Trade In Lab Monkeys Exposed


Monkeys torn from families on paradise isle and used to breed babies for UK lab tests

Cruelly dangled upside down by its tail and swung from side to side... a monkey is ­sickeningly tormented after being snatched from the wild.

With a high-pitched scream the animal is then thrown in a cage and forced to become a breeding machine – churning out babies to be sold across the globe for scientific tests. And thousands are sent to Britain, where the demand from pharmaceutical and cosmetic companies for animals to use in tests is soaring. Figures reveal the UK imported more than 2,000 monkeys from Mauritius in the past year – making snaring an animal from the jungle on the Indian Ocean isle a lucrative business for hunters. Today the Sunday Mirror exposes the cruel ways in which these monkeys are captured and condemned to a life of ­suffering.

Our disturbing pictures were obtained by campaigners from the British Union for the Abolition of Vivisection, which has been working under cover for a year ­investigating the trappers in Mauritius. A covert video shows huntsmen snaring long-tailed macaques – an endangered species – by laying traps baited with ­bananas and sugar cane around the forest where the creatures live.

The trappers are filmed cruelly swinging the animals by their tails – leaving many with injuries and broken limbs. After seeing the shocking footage, ­leading veterinarian Professor Nedim Buyukmihci, of the University of California, told the Sunday Mirror: “Catching and swinging monkeys by the tail is a cruel and ­inappropriate way to treat primates. ­ “Handling could result in injury, ­including the separation of vertebrae in the tail, causing considerable pain.”

In other scenes baby monkeys – some just weeks old – are ripped from their mothers to be exported to a life of ­misery. After being captured they are thrown in lorries and driven to breeding farms, where hundreds live in over-crowded cages producing babies. Disturbing footage obtained from inside one farm shows the distressed monkeys frantically trying to escape their hell as they let out high-pitched cries.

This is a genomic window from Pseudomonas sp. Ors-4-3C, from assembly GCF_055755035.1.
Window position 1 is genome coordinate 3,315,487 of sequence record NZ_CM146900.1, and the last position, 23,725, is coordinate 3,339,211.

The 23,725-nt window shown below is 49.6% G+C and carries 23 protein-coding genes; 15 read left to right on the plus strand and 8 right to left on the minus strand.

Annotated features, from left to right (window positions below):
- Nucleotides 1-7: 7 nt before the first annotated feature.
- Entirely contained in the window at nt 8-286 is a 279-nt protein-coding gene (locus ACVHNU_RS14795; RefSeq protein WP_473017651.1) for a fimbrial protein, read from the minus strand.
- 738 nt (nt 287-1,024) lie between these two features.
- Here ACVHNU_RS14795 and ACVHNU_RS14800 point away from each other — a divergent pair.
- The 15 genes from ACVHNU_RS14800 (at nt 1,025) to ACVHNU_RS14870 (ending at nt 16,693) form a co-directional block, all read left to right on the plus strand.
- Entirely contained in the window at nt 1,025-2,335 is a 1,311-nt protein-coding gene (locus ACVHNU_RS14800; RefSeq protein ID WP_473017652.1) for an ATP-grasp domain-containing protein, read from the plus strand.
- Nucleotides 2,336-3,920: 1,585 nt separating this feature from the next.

Every day, hundreds are rounded up and packed into wooden crates to be flown to laboratories across the globe, where they are used in agonising live tests by scientists who pay £260 for each monkey. However, cruel farm managers in ­Mauritius spend as little as 5p a day caring for them – making it a lucrative trade. And firms in the UK are among their biggest customers.

Although it is ­illegal to use monkeys caught from the wild in tests here, labs are allowed to import their offspring for experiments. Last year 2,257 ­monkeys were imported into Britain from Mauritius. Only the US bought more.

And during 2008/9 more than 5,000 live tests were carried out on monkeys – a rise of 16 per cent. Tests include horrific experiments where the animals are pumped with massive amounts of drugs to see how long they can survive. Three-quarters of the monkeys are used for toxicology tests on new drugs. The remainder are used in studies for ­conditions such as Parkinson’s disease, Alzheimer’s and Aids. Animals rights ­charities are now ­calling on the ­Government to end the cruel trade. BUAV’s director of special projects Sarah Kite said: “By allowing the importation of monkeys from Mauritius, the UK is fuelling the cruelty ­inflicted on thousands of ­animals.

“This trade is morally unacceptable. We call on the Government to ban the ­importing of these primates and stop ­perpetuating this ­appalling cruelty.” For more information, go to

by Nick Owens


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© Keith Mann